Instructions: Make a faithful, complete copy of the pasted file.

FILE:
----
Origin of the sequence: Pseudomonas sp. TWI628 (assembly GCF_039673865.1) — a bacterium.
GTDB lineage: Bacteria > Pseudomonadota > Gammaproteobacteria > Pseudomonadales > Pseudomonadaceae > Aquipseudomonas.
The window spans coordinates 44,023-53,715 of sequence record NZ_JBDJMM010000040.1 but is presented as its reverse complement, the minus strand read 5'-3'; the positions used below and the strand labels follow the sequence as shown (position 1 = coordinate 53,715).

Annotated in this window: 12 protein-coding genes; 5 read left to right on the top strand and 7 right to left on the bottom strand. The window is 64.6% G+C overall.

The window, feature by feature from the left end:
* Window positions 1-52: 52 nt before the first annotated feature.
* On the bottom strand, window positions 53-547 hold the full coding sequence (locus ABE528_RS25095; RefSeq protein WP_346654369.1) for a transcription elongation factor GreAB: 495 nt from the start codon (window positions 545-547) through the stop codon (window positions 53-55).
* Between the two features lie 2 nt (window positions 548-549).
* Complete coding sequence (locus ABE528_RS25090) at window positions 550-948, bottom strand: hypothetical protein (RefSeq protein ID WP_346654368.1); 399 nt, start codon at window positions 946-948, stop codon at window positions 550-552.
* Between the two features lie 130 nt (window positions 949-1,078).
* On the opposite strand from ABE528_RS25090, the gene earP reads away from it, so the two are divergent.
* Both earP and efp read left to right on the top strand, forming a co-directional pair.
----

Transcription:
Origin of the sequence: Pseudomonas sp. TWI628 (assembly GCF_039673865.1) — a bacterium.
GTDB lineage: Bacteria > Pseudomonadota > Gammaproteobacteria > Pseudomonadales > Pseudomonadaceae > Aquipseudomonas.
The window spans coordinates 44,023-53,715 of sequence record NZ_JBDJMM010000040.1 but is presented as its reverse complement, the minus strand read 5'-3'; the positions used below and the strand labels follow the sequence as shown (position 1 = coordinate 53,715).

Annotated in this window: 12 protein-coding genes; 5 read left to right on the top strand and 7 right to left on the bottom strand. The window is 64.6% G+C overall.

The window, feature by feature from the left end:
* Window positions 1-52: 52 nt before the first annotated feature.
* On the bottom strand, window positions 53-547 hold the full coding sequence (locus ABE528_RS25095; RefSeq protein WP_346654369.1) for a transcription elongation factor GreAB: 495 nt from the start codon (window positions 545-547) through the stop codon (window positions 53-55).
* Between the two features lie 2 nt (window positions 548-549).
* Complete coding sequence (locus ABE528_RS25090) at window positions 550-948, bottom strand: hypothetical protein (RefSeq protein ID WP_346654368.1); 399 nt, start codon at window positions 946-948, stop codon at window positions 550-552.
* Between the two features lie 130 nt (window positions 949-1,078).
* On the opposite strand from ABE528_RS25090, the gene earP reads away from it, so the two are divergent.
* Both earP and efp read left to right on the top strand, forming a co-directional pair.